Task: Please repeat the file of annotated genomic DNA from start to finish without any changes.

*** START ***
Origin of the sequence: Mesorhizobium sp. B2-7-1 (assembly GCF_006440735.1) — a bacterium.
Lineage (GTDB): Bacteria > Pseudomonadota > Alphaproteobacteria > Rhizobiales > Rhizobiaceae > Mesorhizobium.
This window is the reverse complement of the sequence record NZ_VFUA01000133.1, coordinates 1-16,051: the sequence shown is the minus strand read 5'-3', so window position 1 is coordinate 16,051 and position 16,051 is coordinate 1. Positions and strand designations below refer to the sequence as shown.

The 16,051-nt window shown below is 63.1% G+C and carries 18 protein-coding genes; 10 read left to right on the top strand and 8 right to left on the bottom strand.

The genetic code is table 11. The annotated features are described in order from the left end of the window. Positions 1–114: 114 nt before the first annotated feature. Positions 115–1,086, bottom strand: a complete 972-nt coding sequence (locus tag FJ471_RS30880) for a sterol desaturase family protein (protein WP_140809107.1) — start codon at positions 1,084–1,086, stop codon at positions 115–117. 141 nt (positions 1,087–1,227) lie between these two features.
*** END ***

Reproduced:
Origin of the sequence: Mesorhizobium sp. B2-7-1 (assembly GCF_006440735.1) — a bacterium.
Lineage (GTDB): Bacteria > Pseudomonadota > Alphaproteobacteria > Rhizobiales > Rhizobiaceae > Mesorhizobium.
This window is the reverse complement of the sequence record NZ_VFUA01000133.1, coordinates 1-16,051: the sequence shown is the minus strand read 5'-3', so window position 1 is coordinate 16,051 and position 16,051 is coordinate 1. Positions and strand designations below refer to the sequence as shown.

The 16,051-nt window shown below is 63.1% G+C and carries 18 protein-coding genes; 10 read left to right on the top strand and 8 right to left on the bottom strand.

The genetic code is table 11. The annotated features are described in order from the left end of the window. Positions 1–114: 114 nt before the first annotated feature. Positions 115–1,086, bottom strand: a complete 972-nt coding sequence (locus tag FJ471_RS30880) for a sterol desaturase family protein (protein WP_140809107.1) — start codon at positions 1,084–1,086, stop codon at positions 115–117. 141 nt (positions 1,087–1,227) lie between these two features.